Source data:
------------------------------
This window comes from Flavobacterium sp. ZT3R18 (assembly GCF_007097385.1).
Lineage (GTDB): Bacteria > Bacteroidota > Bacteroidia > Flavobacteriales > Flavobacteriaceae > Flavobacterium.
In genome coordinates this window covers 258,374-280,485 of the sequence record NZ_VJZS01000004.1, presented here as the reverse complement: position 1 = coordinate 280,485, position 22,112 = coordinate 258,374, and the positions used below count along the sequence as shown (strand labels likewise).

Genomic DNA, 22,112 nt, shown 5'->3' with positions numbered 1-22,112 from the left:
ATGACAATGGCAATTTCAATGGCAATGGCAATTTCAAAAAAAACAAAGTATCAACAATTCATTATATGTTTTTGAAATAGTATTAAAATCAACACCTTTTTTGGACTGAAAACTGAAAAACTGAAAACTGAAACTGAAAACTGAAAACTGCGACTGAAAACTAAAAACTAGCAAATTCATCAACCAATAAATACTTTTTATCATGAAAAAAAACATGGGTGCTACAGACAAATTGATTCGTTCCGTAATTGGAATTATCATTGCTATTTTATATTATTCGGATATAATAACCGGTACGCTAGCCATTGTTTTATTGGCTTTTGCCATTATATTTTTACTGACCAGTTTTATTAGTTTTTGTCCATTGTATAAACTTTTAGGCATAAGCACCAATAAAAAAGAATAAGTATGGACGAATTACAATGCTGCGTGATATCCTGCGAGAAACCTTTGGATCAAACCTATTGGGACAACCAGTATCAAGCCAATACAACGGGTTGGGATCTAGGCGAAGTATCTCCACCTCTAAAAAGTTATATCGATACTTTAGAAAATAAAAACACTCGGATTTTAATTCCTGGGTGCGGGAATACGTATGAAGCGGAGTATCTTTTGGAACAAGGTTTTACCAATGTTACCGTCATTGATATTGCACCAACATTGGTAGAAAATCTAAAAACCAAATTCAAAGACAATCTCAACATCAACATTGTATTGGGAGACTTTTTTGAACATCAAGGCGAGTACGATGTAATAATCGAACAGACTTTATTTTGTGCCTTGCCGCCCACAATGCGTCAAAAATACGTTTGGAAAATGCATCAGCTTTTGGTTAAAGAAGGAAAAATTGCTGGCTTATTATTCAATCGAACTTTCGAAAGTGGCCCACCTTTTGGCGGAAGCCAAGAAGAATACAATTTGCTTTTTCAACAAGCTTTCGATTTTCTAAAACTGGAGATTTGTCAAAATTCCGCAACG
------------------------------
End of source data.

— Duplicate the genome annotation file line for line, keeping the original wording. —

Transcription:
This window comes from Flavobacterium sp. ZT3R18 (assembly GCF_007097385.1).
Lineage (GTDB): Bacteria > Bacteroidota > Bacteroidia > Flavobacteriales > Flavobacteriaceae > Flavobacterium.
In genome coordinates this window covers 258,374-280,485 of the sequence record NZ_VJZS01000004.1, presented here as the reverse complement: position 1 = coordinate 280,485, position 22,112 = coordinate 258,374, and the positions used below count along the sequence as shown (strand labels likewise).

Genomic DNA, 22,112 nt, shown 5'->3' with positions numbered 1-22,112 from the left:
ATGACAATGGCAATTTCAATGGCAATGGCAATTTCAAAAAAAACAAAGTATCAACAATTCATTATATGTTTTTGAAATAGTATTAAAATCAACACCTTTTTTGGACTGAAAACTGAAAAACTGAAAACTGAAACTGAAAACTGAAAACTGCGACTGAAAACTAAAAACTAGCAAATTCATCAACCAATAAATACTTTTTATCATGAAAAAAAACATGGGTGCTACAGACAAATTGATTCGTTCCGTAATTGGAATTATCATTGCTATTTTATATTATTCGGATATAATAACCGGTACGCTAGCCATTGTTTTATTGGCTTTTGCCATTATATTTTTACTGACCAGTTTTATTAGTTTTTGTCCATTGTATAAACTTTTAGGCATAAGCACCAATAAAAAAGAATAAGTATGGACGAATTACAATGCTGCGTGATATCCTGCGAGAAACCTTTGGATCAAACCTATTGGGACAACCAGTATCAAGCCAATACAACGGGTTGGGATCTAGGCGAAGTATCTCCACCTCTAAAAAGTTATATCGATACTTTAGAAAATAAAAACACTCGGATTTTAATTCCTGGGTGCGGGAATACGTATGAAGCGGAGTATCTTTTGGAACAAGGTTTTACCAATGTTACCGTCATTGATATTGCACCAACATTGGTAGAAAATCTAAAAACCAAATTCAAAGACAATCTCAACATCAACATTGTATTGGGAGACTTTTTTGAACATCAAGGCGAGTACGATGTAATAATCGAACAGACTTTATTTTGTGCCTTGCCGCCCACAATGCGTCAAAAATACGTTTGGAAAATGCATCAGCTTTTGGTTAAAGAAGGAAAAATTGCTGGCTTATTATTCAATCGAACTTTCGAAAGTGGCCCACCTTTTGGCGGAAGCCAAGAAGAATACAATTTGCTTTTTCAACAAGCTTTCGATTTTCTAAAACTGGAGATTTGTCAAAATTCCGCAACG